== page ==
March 22, 2019 feature
WayPtNav: A new approach for robot navigation in novel environments
Researchers at UC Berkeley and Facebook AI Research have recently developed a new approach for robot navigation in unknown environments. Their approach, presented in a paper pre-published on arXiv, combines model-based control techniques with learning-based perception.
The development of tools that allow robots to navigate surrounding environments is a key and ongoing challenge in the field of robotics. In recent decades, researchers have tried to tackle this problem in a variety of ways.
The control research community has primarily investigated navigation for a known agent (or system) within a known environment. In these instances, a dynamics model of the agent and a geometric map of the environment it will be navigating are available, hence optimal-control schemes can be used to obtain smooth and collision-free trajectories for the robot to reach a desired location.
These schemes are typically used to control a number of real physical systems, such as airplanes or industrial robots. However, these approaches are somewhat limited, as they require explicit knowledge of the environment that a system will be navigating. In the learning research community, on the other hand, robot navigation is generally studied for an unknown agent exploring an unknown environment. This means that a system acquires policies to directly map on-board sensor readings to control commands in an end-to-end manner.
These approaches can have several advantages, as they allow policies to be learned without any knowledge of the system and the environment it will be navigating. Nonetheless, past studies suggests that these techniques do not generalize well across different agents. In addition, learning such policies often requires a vast number of training samples.
"In this paper, we study robot navigation in static environments under the assumption of perfect robot state measurement," the researchers wrote in their paper. "We make the crucial observation that most interesting problems involve a known system in an unknown environment. This observation motivates the design of a factorized approach that uses learning to tackle unknown environments and leverages optimal control using known system dynamics to produce smooth locomotion."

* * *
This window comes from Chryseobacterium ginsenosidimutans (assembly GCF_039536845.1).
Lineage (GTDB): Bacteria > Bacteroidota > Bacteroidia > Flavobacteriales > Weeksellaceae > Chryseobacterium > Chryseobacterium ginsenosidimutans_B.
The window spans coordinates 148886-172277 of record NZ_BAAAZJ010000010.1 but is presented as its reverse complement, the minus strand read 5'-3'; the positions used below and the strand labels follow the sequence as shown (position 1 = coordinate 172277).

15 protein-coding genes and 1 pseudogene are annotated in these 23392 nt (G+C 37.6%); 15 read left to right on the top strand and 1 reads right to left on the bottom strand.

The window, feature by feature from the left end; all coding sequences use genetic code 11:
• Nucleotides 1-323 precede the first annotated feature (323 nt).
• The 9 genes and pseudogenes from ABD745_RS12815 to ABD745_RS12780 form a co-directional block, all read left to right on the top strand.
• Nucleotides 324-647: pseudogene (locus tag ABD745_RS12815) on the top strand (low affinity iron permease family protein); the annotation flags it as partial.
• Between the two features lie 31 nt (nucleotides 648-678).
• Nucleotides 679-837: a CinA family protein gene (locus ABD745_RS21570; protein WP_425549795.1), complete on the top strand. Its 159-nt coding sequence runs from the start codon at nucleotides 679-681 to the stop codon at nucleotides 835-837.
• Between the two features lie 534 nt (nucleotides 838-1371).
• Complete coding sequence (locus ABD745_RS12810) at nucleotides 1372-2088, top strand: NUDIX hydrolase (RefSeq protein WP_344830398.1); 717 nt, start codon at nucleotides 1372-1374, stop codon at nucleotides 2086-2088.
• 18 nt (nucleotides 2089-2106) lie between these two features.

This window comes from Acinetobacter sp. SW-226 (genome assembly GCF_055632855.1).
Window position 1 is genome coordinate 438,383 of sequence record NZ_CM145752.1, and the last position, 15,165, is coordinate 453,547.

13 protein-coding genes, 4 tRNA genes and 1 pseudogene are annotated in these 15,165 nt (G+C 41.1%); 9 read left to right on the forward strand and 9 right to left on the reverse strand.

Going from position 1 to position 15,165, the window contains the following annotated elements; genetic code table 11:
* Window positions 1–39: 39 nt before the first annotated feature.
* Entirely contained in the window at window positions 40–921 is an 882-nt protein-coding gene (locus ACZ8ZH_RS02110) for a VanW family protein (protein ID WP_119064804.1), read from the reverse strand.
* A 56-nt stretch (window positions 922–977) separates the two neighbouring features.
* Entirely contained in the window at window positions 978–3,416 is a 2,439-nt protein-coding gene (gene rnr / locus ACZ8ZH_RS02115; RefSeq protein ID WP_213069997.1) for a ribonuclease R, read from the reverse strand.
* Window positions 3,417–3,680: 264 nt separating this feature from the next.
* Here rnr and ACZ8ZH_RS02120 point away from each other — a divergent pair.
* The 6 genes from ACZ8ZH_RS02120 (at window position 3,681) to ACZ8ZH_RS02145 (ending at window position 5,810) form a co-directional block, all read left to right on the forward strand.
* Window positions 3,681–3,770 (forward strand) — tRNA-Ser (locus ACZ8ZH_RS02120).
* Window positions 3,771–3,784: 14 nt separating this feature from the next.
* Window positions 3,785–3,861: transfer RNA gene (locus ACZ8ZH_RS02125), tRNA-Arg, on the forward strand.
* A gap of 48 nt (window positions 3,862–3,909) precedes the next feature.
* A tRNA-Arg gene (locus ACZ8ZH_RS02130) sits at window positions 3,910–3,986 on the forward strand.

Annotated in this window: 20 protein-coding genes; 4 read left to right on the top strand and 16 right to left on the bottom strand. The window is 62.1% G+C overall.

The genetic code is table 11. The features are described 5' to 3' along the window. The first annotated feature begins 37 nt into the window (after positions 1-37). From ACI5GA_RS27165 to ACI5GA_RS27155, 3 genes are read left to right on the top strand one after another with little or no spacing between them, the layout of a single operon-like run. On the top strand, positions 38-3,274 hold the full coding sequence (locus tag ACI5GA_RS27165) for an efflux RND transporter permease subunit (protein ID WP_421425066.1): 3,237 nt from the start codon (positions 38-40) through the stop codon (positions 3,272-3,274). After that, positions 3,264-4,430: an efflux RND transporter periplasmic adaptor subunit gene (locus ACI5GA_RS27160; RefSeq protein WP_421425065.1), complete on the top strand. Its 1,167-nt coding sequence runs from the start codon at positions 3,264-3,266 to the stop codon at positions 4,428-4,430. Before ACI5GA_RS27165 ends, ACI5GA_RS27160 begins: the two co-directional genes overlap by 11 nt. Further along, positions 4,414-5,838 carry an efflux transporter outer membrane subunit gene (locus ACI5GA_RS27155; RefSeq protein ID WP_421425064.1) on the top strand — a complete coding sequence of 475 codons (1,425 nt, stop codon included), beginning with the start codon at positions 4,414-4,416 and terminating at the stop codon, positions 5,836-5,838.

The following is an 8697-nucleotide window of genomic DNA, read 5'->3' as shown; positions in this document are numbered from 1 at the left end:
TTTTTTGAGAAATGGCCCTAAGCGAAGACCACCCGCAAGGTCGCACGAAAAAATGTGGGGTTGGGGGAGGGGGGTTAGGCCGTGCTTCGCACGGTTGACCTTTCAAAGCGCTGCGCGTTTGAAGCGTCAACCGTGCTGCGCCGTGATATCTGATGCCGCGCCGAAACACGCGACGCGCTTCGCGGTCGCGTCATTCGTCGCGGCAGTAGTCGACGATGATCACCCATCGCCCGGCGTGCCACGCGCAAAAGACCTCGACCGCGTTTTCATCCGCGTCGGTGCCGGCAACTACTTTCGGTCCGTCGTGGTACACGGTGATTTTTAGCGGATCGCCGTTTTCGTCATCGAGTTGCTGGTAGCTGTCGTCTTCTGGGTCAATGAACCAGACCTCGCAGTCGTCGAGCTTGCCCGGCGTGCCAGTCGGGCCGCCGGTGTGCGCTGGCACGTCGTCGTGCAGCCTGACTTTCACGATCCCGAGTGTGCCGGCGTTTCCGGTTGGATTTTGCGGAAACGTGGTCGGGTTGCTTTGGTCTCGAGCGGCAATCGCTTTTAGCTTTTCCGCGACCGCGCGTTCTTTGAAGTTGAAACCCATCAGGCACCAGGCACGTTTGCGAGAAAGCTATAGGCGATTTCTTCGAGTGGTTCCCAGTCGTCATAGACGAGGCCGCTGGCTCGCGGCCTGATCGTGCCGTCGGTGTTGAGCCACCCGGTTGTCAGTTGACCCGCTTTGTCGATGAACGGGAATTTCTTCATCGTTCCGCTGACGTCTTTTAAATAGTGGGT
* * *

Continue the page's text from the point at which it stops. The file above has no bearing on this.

The team of researchers at UC Berkeley and Facebook trained a convolutional neural network (CNN) based model on high-level policies, which use current RGB image observations to produce a sequence of intermediate states, or 'waypoints'. These waypoints ultimately guide a robot to its desired location following a collision-free path, in previously unknown environments.
Their approach, dubbed waypoint-based navigation (WayPtNav), essentially couples model-based control techniques with learning-based perception. The learning-based perception module generates waypoints, which guide the robot to its target location via a collision-free path. The model-based planner, on the other hand, uses these waypoints to generate a smooth and dynamically feasible trajectory, which is then executed on the system using feedback control.
The researchers evaluated their approach on a hardware testbed, called TurtleBot2. Their tests gathered highly promising results, with WayPtNav enabling navigation in cluttered and dynamic environments, while also outperforming an end-to-end learning approach.
"Our experiments in simulated real-world cluttered environments and on an actual ground vehicle demonstrate that the proposed approach can reach goal locations more reliably and efficiently in novel environments as compared to a purely end-to-end learning-based alternative," the researchers wrote.
The new approach presented by this team of researchers could enhance robot navigation in novel indoor environments. Future studies could try to improve WayPtNav further, addressing some of its current limitations.
"Our proposed approach assumes perfect robot state estimate and employs a purely reactive policy," the researchers explained. "These assumptions and choices may not be optimal, especially for long range tasks. Incorporating spatial or visual memory to address these limitations would be fruitful future directions."
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